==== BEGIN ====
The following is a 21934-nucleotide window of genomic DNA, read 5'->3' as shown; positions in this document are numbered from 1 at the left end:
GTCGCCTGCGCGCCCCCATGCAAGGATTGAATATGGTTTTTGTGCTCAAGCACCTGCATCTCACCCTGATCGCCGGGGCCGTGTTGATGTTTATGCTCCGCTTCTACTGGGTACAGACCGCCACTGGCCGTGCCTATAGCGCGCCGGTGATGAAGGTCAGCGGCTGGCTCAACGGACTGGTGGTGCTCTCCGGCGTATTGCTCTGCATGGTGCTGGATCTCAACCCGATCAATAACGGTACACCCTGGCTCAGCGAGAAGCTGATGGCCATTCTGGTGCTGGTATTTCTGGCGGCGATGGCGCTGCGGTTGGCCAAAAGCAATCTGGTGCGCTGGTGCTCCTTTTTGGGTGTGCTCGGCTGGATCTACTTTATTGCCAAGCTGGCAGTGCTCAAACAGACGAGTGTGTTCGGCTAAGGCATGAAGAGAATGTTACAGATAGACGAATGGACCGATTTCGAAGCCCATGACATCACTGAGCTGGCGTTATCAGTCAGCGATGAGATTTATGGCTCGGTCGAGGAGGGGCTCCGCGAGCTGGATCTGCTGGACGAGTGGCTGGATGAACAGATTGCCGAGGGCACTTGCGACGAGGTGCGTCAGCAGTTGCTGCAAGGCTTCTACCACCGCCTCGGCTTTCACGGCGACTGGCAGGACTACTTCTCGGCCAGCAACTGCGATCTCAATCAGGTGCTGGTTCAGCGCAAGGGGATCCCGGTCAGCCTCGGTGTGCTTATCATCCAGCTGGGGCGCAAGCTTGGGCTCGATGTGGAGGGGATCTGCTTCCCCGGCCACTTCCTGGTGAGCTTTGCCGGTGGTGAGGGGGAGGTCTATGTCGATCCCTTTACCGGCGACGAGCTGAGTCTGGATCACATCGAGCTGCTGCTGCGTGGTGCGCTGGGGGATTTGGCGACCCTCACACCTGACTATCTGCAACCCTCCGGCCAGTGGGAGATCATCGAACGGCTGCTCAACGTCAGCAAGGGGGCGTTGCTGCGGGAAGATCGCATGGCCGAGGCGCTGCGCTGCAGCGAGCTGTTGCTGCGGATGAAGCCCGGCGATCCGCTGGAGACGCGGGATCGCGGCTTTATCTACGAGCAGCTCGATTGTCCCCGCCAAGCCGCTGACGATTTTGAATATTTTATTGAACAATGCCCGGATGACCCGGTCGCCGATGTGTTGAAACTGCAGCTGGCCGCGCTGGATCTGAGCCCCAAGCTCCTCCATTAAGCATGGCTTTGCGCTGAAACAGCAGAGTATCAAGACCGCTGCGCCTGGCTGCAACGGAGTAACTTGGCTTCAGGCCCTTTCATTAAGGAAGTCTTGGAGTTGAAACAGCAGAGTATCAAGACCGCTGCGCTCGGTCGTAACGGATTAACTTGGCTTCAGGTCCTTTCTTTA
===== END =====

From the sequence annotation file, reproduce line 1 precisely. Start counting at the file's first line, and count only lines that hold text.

The following is a 21934-nucleotide window of genomic DNA, read 5'->3' as shown; positions in this document are numbered from 1 at the left end: